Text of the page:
Block Scheduling: The Stress Buster Every High School Needs

Grace Roddan

School demands and frustrations are the leading cause of stress among teens in America. During a time where extracurriculars, school assignments and sports dominate life, it can be extremely difficult to excel and find balance in a busy schedule. Block days are very helpful with these struggles, because they allow more productivity in class, more time outside of school to complete assignments, and a less chaotic environment throughout the week. 

“In middle school, seeing your teachers everyday was nice, but classes were really short,” said Mallory Ensing, a current freshman at Lakeridge. “Now we have hour and a half long periods, and I feel that we are really productive during that time.”  

Fitting eight classes into a single day usually means every period is around 45 minutes, compared to a block day schedule where classes are 90 minutes. 

With longer class periods, students are able to settle down more and focus deeper on the subject, instead of worrying about up to seven other classes they have left in the day. It also allows teachers to plan more in depth lessons, with variations like labs and group collaboration they may not be able to fit into a single period otherwise. 

An article called “AB Block Days” by Unblocking Time states that having the longer class periods deepens students’ learning by “allowing a variety of activities and differentiated instruction to occur during a single class period.”

Another benefit of block days is having more than one day to do homework. With sports and any other after school activities, having homework every night due the next morning builds up very fast and becomes rushed and stressful. 

“I like having block days because instead of having one night to do homework, I have two,” said freshman Stephanie Cartwright. “So if I have something going on one day, then I have the next and can get it done on time.”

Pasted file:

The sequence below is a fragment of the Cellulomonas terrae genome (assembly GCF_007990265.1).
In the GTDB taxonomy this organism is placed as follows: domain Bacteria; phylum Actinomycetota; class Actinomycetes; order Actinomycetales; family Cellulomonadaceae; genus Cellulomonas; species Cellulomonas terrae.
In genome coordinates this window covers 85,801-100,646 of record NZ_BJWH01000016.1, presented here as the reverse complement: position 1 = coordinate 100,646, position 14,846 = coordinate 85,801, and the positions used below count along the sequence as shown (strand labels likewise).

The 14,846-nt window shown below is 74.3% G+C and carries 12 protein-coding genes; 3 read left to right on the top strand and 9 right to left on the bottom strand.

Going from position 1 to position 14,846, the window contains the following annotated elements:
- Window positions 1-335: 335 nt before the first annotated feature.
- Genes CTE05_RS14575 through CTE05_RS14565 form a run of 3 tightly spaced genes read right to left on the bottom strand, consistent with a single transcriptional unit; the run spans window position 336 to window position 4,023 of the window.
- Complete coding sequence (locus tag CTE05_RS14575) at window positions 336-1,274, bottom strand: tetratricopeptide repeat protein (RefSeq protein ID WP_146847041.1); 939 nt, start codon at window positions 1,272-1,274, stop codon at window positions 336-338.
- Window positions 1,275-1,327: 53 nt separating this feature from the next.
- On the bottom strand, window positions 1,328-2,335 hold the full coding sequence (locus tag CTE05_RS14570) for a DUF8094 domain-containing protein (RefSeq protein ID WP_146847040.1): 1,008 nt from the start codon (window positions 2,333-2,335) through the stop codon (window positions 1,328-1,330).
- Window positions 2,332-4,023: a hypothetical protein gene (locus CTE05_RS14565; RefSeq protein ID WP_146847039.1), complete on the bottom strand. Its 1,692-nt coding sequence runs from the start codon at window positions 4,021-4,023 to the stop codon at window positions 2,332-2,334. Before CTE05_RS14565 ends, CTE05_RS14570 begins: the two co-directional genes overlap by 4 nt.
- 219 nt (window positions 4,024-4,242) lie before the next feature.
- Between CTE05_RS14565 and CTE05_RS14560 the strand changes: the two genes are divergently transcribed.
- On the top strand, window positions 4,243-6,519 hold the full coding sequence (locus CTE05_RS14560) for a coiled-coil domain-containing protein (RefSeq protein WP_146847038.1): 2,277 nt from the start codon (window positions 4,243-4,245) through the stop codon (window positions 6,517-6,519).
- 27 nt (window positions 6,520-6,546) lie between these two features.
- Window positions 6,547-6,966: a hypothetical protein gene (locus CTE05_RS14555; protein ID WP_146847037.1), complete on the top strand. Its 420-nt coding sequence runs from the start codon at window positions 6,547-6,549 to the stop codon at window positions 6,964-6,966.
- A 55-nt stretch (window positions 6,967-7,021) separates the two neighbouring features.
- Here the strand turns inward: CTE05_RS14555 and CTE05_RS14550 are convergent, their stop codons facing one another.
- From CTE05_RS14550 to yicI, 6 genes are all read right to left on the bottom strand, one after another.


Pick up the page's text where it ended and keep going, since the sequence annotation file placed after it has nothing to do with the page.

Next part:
This extra day makes a huge difference, with late sports games, other class workloads, and anything else that may take time out of the afternoon. By only assigning four periods of homework per day, it makes it easier for students to manage their time well and complete the best quality of work, without being stressed and rushing just to get it in on time. 

According to an article called “What is Block Scheduling and Is It Effective? Pros and Cons” by University of the People, “Teachers will be seeing fewer students over the course of a day. This means that teachers can build closer bonds with students and get to know their individual learning needs more deeply.”

By limiting the amount of courses one takes in a day, it’s more about quality over quantity and creates a less chaotic daily routine. 

A common argument against block schedules is the loss of continuity. If students are not taking the exact same classes everyday it becomes difficult to review or jump right back into a lesson after a long weekend or break. This is one of the downsides of block scheduling, but with the longer class periods there can be time to review and the student can refresh their memory within the extra days for homework. Added variation inside of classes can also make it easier to remember things besides a lecture and notes, and with the longer classes more variety can happen within a single period. 

The National Education Association states that block scheduling creates a “saner school day” by slowing down the pace, reducing homework and freeing up more time for hands-on learning.” Although there may be skeptics, block days have overall shown to create a calmer environment and take off some added pressure for students. 

The benefits definitely outweigh the detriments when it comes to having block days. From balancing a busy schedule to delving deeper in subjects, the overall experience of having block days is far more enjoyable than having eight chaotic classes in a day. It seems like block days are here to stay at Lakeridge, and we can enjoy the many benefits of them as we wrap up the year and look forward to the next.